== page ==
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Margo Aaron is the founder of the Arena Virtual Coworking Space, a community for solopreneurs who run businesses from home. She is a graduate of Emory University and holds a masters in Psychology from Columbia. She began her career as a psychological researcher, became a marketer by accident, and now writes about all things business except business on her blog, That Seems Important. She is the winner of the prestigious altMBA Walker Award and a contributor to Inc.
1) How did you get started working from home?
After graduate school, I landed a job in CT while living in Manhattan. The commute was 2 hours each way and I negotiated a work-from-home schedule, citing increased productivity. The commute would require I work 9 to 5 where working
from home would allow me to work more hours and work better. My manager agreed and that’s when it all started.
2) How did you choose the work-at-home career you do?
After I left the above job, I started a company from home. The reason I chose to be home and not in an office was both a lifestyle and a business choice. Waking up and getting straight to work allowed me to get a *lot* more done vs spending an hour getting dressed and looking professional + another 30 mins commuting. I could get *more* done with a home office.
Plus all my clients were scattered in different parts of the US, so none of them cared where my home base was as long as I got my work done and occasionally flew out to see them IRL.
It saved me a lot of money in overhead when I first got started.
3) How did you get started (basic initial steps)?
I got started while still working at a marketing agency. I took on clients nights and weekends until I saved up enough runway to quit my job. I gave myself 3 months to meet my revenue goals and if I didn’t meet them, planned to call it quits and get another job. It’s been four years since that day.
4) How did you get your first client or customer or job?
Word of mouth. I told people I was looking to take on a side hustle and suggested different things I could do. I had spent years building up a good network of professional contacts so people were happy (and seemed excited) to help me. You cannot *start* reaching out to people when you need the help. You have to have built up the equity with them beforehand. I had a rolodex of people who knew how hard a worker I was and were eager to send projects my way.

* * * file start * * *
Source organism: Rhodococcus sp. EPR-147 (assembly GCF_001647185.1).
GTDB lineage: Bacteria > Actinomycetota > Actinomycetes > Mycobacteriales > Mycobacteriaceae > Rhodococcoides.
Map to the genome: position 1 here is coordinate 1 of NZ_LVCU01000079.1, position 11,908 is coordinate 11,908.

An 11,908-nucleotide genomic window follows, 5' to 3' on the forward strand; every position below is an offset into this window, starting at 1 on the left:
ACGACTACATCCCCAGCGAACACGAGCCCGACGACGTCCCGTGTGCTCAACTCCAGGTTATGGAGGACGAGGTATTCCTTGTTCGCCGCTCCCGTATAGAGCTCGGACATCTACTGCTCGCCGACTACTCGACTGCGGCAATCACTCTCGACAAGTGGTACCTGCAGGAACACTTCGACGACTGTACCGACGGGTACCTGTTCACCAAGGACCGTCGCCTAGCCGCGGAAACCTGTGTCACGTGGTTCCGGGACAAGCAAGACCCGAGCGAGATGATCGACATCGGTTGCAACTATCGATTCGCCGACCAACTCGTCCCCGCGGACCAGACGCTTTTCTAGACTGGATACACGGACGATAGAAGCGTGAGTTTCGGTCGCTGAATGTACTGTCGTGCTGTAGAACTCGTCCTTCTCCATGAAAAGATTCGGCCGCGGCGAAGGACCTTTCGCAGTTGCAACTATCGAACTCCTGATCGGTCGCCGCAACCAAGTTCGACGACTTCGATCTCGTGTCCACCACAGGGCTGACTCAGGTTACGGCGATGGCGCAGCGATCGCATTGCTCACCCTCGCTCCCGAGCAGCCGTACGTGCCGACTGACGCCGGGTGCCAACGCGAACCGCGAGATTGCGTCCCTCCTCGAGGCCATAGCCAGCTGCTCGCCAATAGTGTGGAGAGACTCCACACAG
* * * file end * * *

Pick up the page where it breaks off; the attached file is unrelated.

5) How do you market your business?
When I ran a consultancy (the business I cite above), it was all word of mouth. My clients would tell their friends. Today, for my virtual coworking space, it’s a little different. Most of our customers come from my email list for my personal site, That Seems Important. We’ve done a little advertising, but we find the best members through word of mouth (so friends of current members) or when I go on a podcast or am featured in someone’s newsletter.
I wish there was a specific tactic I could give you, but it’s still very hands on.
6) What does your usual day look like?
Wake up. Coffee. Read. Start writing. Most of my work consists of writing so every day what I’m working on is a little different. I stop in the afternoon to go to the gym. And I take calls and meetings in the afternoon when my brain can’t write or think anymore lol
7) What do you know now that you wish you knew when you started?
You can trust your gut.
8) What advice would you give someone who wants to work from home?
Know yourself! If you’re someone who needs a team or people around to motivate you, you will not enjoy WFH. WFH works for people who are self-motivated, enjoy being alone, or need long stretches of uninterrupted time to get work done. It’s not a better or worse lifestyle, it really depends on who you are and what your specific work and personal
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